This novel story of Chance’s personal journey commences in his 20s, when he suffers within the corporate morass of a job where competition is constrained by wokeism. Failing to conform, he quits the capitalist treadmill and goes back to university for a PhD to investigate risk-taking behaviour.  He meets Megan, a champion athlete, who is researching motivation in employment-seekers. 

Together they become absorbed in Heidegger’s phenomenology, which enables Megan to self-coach to success with elite performances.  But the ‘Spectacle’, described by Debord (1967) takes control in many fields, including sport, with competition transformed into profit-making and to gain political control by the nanny state. Chance and Megan resist, opposing mandatory vaccination during the Covid pandemic and ending with non-violent civil disobedience. Their examples advertise individualism based on the thinking of some famous philosophers.

The novel Turkeys Not Bees is available on Amazon. Reviews are at

About martinknox

Materially minimalist; gastronomically prefer food I cook; biologically an unattached male survivor; economically independent; sociologically a learner and teacher of science; psychologically selfaltruistic; anthropologically West Country English tenant farmer; religiously variable; ethically case by case; philosophically a sceptical Popperian.

Posted on January 6, 2023, in Martin Knox, TURKEYS NOT BEES and tagged , , , , , , , , , , . Bookmark the permalink. 3 Comments.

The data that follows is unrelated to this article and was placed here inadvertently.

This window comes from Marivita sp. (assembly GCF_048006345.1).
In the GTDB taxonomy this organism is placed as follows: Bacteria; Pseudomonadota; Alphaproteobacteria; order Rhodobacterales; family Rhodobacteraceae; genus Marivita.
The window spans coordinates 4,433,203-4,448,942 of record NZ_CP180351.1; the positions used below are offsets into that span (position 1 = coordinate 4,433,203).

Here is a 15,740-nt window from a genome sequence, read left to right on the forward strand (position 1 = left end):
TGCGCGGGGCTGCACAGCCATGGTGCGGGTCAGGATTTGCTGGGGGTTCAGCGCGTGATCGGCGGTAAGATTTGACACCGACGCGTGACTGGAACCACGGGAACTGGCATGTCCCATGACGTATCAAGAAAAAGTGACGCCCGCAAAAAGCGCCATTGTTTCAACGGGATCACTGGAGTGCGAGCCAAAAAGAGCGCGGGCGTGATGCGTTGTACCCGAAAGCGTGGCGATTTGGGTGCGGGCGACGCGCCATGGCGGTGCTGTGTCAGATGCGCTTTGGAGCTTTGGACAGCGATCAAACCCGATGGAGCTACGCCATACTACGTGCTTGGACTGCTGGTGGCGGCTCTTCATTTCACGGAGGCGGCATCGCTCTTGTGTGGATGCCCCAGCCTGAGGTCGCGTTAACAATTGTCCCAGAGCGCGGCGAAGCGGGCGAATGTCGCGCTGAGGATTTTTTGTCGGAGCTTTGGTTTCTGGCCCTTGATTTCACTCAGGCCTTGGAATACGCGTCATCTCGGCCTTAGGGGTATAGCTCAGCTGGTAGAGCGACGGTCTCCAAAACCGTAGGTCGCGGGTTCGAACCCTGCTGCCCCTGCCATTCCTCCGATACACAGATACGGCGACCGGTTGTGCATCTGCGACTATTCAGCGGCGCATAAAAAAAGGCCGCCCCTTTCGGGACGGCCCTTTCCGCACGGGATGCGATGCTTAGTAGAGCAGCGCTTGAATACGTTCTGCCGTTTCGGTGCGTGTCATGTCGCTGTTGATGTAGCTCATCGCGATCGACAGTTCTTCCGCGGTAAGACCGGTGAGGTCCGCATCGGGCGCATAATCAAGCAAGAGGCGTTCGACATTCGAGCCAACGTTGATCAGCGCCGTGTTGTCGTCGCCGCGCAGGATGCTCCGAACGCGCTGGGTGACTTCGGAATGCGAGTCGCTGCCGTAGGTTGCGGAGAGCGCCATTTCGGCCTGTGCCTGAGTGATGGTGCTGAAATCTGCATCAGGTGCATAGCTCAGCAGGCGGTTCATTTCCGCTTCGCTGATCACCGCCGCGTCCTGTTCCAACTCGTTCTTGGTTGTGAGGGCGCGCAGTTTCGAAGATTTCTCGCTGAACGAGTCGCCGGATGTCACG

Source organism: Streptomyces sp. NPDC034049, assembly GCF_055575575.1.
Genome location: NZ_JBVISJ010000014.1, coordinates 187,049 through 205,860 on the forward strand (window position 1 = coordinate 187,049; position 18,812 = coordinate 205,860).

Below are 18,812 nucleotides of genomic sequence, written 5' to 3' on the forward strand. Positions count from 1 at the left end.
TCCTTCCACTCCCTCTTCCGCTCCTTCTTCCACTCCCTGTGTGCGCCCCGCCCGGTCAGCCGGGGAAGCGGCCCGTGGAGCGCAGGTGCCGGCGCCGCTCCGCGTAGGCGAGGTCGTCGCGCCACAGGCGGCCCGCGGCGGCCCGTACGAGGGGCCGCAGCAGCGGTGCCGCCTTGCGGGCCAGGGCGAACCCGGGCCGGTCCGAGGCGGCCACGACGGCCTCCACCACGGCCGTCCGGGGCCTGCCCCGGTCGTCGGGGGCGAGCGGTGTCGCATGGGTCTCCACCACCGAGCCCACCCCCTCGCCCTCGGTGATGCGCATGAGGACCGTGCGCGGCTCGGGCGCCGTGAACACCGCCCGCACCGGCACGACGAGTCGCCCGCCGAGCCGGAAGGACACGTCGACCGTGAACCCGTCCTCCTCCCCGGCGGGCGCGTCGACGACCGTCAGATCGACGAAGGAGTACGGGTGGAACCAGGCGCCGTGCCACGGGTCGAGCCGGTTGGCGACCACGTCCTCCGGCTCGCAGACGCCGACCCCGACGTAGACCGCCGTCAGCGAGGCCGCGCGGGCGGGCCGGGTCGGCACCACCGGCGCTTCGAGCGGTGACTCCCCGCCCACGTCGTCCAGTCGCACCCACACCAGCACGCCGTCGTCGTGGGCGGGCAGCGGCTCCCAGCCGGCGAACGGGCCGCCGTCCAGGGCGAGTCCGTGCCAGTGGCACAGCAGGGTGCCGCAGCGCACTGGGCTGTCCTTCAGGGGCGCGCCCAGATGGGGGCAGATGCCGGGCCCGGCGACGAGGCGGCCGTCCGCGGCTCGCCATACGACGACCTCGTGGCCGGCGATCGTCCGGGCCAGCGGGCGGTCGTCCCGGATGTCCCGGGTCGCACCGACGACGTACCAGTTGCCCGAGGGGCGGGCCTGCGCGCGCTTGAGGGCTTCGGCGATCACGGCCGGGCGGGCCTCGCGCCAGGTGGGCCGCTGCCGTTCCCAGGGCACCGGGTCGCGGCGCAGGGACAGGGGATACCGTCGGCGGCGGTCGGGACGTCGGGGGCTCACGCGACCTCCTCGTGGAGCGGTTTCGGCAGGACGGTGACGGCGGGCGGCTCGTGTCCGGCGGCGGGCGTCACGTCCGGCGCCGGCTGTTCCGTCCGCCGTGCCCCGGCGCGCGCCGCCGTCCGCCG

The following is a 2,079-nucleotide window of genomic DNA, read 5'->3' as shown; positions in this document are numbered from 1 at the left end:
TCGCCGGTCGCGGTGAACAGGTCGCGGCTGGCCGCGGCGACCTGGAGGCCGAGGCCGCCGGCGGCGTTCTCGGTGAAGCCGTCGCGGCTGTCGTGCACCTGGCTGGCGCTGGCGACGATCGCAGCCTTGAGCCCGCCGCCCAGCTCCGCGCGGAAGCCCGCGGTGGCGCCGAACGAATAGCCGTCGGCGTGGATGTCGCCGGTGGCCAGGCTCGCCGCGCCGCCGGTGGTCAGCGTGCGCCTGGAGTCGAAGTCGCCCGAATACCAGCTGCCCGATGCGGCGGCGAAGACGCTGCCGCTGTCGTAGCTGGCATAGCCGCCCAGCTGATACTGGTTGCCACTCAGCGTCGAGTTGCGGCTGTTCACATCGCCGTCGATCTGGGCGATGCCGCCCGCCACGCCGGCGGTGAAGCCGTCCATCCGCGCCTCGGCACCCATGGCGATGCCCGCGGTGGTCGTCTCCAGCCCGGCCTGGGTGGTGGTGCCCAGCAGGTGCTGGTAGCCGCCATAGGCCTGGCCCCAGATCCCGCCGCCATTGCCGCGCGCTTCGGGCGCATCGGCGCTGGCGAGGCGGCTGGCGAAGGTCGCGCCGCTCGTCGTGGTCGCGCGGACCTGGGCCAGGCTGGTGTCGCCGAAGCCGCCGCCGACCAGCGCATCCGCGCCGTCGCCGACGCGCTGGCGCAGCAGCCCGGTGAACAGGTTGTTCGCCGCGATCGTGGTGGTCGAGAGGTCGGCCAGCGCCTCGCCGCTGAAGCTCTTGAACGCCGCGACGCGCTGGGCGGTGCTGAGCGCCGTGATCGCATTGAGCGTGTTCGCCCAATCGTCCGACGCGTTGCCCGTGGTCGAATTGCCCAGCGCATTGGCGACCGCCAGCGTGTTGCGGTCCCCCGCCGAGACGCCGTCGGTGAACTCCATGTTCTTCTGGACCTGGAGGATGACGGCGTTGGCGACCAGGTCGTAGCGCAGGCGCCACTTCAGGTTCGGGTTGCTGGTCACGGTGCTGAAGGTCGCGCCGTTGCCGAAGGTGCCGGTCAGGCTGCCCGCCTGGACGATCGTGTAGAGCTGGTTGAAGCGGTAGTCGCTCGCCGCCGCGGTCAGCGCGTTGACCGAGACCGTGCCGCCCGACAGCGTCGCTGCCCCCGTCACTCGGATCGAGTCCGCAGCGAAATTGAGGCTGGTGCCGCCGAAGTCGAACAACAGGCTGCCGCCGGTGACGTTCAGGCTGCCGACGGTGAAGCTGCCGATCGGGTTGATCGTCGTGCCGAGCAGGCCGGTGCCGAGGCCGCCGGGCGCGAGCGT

1. It sounds like Chance and Megan are both interesting characters who are pursuing their passions and fighting against the constraints of societal norms and expectations. They seem to be using their interests in philosophy and sports, respectively, to guide their actions and make a positive impact in the world. It will be interesting to see how their journey plays out, especially as they encounter challenges such as the “Spectacle” and the Covid pandemic.

    • I agree with your interpretation of individuals controlled by social constraints. The bigger picture is opposition to individualism by governments and corporations who profit from collective participation which is diametrically opposed to their competitiveness.

  2. It is certainly true that governments and corporations often have incentives to promote collective participation and discourage individualism, as it can benefit their bottom line. This can be seen in various ways, such as through policies that encourage conformity or the use of marketing techniques that appeal to group identity and loyalty

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